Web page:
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|Title:||Long-term phosphorus immobilization by a drinking water treatment residual||Authors:||Agyin-Birikorang, Sampson
O'Connor, George A.
Jacobs, Lee W.
Brinton, Scott R.
Makris, Konstantinos C.
|Keywords:||Computer simulation;Eutrophication;Leachate treatment;Phosphorus;Rain;Runoff;Soils;Water treatment;Phosphorus immobilization;Rainfall simulation techniques;Water treatment residuals (WTR)||Category:||Earth and Related Environmental Sciences||Field:||Natural Sciences||Issue Date:||2007||Publisher:||American Society of Agronomy||Source:||Journal of Environmental Quality, 2007, Volume 36, Issue 1, Pages 316-323||Abstract:||Excessive soluble P in runoff is a common cause of eutrophication in fresh waters. Evidence indicates that drinking water treatment residuals (WTRs) can reduce soluble P concentrations in P-impacted soils in the short term (days to weeks). The long-term (years) stability of WTR-immobilized P has been inferred, but validating field data are scarce. This research was undertaken at two Michigan field sites with a history of heavy manure applications to study the longevity of alum-based WTR (Al-WTR) effects on P solubility over time (7.5 yr). At both sites, amendment with Al-WTR reduced water-soluble P (WSP) concentration by ≥60% as compared to the control plots, and the Al-WTR-immobilized P (WTR-P) remained stable 7.5 yr after Al-WTR application. Rainfall simulation techniques were utilized to investigate P losses in runoff and leachate from surface soils of the field sites at 7.5 yr after Al-WTR application. At both sites, amendment with Al-WTR reduced dissolved P and bioavailable P (BAP) by >50% as compared to the control plots, showing that WTR-immobilized P remained nonlabile even 7.5 yr after Al-WTR amendment. Thus, WTR-immobilized P would not be expected to dissolve into runoff and leachate to contaminate surface waters or ground water. Even if WTR-P is lost via erosion to surface waters, the bioavailability of the immobilized P should be minimal and should have negligible effects on water quality. However, if the WTR particles are destroyed by extreme conditions, P loss to water could pose a eutrophication risk.||URI:||http://ktisis.cut.ac.cy/handle/10488/4207||ISSN:||1537-2537||DOI:||10.2134/jeq2006.0162||Rights:||© American Society of Agronomy||Type:||Article|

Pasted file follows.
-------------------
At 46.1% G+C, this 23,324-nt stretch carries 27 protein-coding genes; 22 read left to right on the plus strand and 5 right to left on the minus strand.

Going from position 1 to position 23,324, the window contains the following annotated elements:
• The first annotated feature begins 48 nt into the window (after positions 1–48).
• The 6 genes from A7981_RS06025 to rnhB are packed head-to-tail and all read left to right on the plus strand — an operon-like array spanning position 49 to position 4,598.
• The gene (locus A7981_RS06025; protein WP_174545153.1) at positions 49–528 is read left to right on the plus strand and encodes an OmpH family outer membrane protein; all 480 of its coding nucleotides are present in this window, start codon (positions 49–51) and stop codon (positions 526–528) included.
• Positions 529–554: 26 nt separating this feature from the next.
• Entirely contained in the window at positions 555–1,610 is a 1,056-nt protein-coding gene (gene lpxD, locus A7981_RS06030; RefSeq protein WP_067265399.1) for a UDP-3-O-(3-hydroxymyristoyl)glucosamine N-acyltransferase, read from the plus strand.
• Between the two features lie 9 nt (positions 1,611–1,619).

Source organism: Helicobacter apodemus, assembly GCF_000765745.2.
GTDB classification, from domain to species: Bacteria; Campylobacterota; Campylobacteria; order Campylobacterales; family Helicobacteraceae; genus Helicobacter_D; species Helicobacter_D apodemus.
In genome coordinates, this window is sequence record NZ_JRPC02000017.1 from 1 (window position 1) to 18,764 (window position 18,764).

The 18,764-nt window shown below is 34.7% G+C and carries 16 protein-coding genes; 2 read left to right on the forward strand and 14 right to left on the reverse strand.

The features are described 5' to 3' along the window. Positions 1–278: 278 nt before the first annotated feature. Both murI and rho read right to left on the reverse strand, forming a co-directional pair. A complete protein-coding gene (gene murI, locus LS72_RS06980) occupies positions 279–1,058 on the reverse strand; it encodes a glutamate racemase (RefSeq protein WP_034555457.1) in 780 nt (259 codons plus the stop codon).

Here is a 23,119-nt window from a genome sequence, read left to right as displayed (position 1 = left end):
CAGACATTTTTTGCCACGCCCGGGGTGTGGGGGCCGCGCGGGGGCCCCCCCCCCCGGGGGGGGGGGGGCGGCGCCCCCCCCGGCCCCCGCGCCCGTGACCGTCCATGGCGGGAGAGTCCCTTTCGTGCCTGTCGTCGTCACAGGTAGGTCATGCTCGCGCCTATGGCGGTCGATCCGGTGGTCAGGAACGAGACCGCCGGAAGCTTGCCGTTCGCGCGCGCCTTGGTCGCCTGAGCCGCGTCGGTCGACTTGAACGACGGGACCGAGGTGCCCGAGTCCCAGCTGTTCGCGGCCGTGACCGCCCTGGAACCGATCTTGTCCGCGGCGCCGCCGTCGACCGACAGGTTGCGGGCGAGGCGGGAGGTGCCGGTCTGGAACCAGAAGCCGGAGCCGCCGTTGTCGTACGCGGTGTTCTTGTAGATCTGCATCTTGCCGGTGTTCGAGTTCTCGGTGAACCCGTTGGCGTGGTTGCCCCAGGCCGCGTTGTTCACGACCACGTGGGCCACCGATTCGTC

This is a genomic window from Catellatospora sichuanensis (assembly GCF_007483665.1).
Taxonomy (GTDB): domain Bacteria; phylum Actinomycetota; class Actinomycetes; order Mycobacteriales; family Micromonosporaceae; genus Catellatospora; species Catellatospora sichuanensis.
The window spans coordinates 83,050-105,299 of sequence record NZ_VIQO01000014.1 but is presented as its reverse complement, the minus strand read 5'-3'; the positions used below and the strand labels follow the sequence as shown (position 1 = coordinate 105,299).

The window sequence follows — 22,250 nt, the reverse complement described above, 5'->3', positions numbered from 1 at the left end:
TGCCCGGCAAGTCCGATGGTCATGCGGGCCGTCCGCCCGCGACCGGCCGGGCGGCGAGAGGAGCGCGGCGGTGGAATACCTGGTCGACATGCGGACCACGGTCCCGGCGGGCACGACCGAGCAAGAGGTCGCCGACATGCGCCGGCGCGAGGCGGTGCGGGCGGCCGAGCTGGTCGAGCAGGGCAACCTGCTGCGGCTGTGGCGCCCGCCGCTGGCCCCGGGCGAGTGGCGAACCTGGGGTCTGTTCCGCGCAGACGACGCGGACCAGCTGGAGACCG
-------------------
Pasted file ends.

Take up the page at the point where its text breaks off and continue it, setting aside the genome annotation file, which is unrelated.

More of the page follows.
|Appears in Collections:||Άρθρα/Articles|
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